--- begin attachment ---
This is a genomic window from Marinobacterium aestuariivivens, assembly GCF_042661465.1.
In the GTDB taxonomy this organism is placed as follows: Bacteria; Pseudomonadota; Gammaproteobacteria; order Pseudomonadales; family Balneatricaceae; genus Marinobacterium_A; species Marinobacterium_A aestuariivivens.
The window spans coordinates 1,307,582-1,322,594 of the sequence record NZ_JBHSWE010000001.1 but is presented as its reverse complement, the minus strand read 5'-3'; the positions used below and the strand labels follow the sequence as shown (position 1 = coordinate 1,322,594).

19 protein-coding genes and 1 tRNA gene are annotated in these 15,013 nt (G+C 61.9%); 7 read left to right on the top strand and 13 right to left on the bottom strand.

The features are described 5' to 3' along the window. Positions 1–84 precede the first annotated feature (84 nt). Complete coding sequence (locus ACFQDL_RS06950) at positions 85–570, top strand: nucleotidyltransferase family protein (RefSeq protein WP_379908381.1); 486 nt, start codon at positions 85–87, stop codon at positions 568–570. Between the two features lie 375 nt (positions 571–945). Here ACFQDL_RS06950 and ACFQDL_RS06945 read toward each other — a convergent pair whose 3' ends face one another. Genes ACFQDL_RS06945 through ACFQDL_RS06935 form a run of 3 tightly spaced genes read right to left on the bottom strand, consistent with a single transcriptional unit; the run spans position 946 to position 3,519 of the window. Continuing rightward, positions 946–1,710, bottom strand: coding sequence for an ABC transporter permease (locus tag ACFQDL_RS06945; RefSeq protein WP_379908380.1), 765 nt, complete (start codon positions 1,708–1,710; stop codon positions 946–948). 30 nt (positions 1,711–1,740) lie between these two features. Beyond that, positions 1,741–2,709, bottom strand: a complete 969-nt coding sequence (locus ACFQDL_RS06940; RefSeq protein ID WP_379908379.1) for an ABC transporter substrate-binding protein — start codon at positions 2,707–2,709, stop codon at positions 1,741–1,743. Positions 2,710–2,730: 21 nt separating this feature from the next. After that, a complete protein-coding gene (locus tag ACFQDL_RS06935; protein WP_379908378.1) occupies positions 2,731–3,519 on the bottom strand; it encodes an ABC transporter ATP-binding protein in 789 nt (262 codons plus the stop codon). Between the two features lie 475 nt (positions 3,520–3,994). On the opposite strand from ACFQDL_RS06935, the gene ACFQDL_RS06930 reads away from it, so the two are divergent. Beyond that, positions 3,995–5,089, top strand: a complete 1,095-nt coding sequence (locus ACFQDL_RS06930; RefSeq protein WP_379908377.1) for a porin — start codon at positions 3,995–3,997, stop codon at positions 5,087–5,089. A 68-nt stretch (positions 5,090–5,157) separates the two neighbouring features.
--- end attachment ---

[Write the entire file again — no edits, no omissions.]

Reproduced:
This is a genomic window from Marinobacterium aestuariivivens, assembly GCF_042661465.1.
In the GTDB taxonomy this organism is placed as follows: Bacteria; Pseudomonadota; Gammaproteobacteria; order Pseudomonadales; family Balneatricaceae; genus Marinobacterium_A; species Marinobacterium_A aestuariivivens.
The window spans coordinates 1,307,582-1,322,594 of the sequence record NZ_JBHSWE010000001.1 but is presented as its reverse complement, the minus strand read 5'-3'; the positions used below and the strand labels follow the sequence as shown (position 1 = coordinate 1,322,594).

19 protein-coding genes and 1 tRNA gene are annotated in these 15,013 nt (G+C 61.9%); 7 read left to right on the top strand and 13 right to left on the bottom strand.

The features are described 5' to 3' along the window. Positions 1–84 precede the first annotated feature (84 nt). Complete coding sequence (locus ACFQDL_RS06950) at positions 85–570, top strand: nucleotidyltransferase family protein (RefSeq protein WP_379908381.1); 486 nt, start codon at positions 85–87, stop codon at positions 568–570. Between the two features lie 375 nt (positions 571–945). Here ACFQDL_RS06950 and ACFQDL_RS06945 read toward each other — a convergent pair whose 3' ends face one another. Genes ACFQDL_RS06945 through ACFQDL_RS06935 form a run of 3 tightly spaced genes read right to left on the bottom strand, consistent with a single transcriptional unit; the run spans position 946 to position 3,519 of the window. Continuing rightward, positions 946–1,710, bottom strand: coding sequence for an ABC transporter permease (locus tag ACFQDL_RS06945; RefSeq protein WP_379908380.1), 765 nt, complete (start codon positions 1,708–1,710; stop codon positions 946–948). 30 nt (positions 1,711–1,740) lie between these two features. Beyond that, positions 1,741–2,709, bottom strand: a complete 969-nt coding sequence (locus ACFQDL_RS06940; RefSeq protein ID WP_379908379.1) for an ABC transporter substrate-binding protein — start codon at positions 2,707–2,709, stop codon at positions 1,741–1,743. Positions 2,710–2,730: 21 nt separating this feature from the next. After that, a complete protein-coding gene (locus tag ACFQDL_RS06935; protein WP_379908378.1) occupies positions 2,731–3,519 on the bottom strand; it encodes an ABC transporter ATP-binding protein in 789 nt (262 codons plus the stop codon). Between the two features lie 475 nt (positions 3,520–3,994). On the opposite strand from ACFQDL_RS06935, the gene ACFQDL_RS06930 reads away from it, so the two are divergent. Beyond that, positions 3,995–5,089, top strand: a complete 1,095-nt coding sequence (locus ACFQDL_RS06930; RefSeq protein WP_379908377.1) for a porin — start codon at positions 3,995–3,997, stop codon at positions 5,087–5,089. A 68-nt stretch (positions 5,090–5,157) separates the two neighbouring features.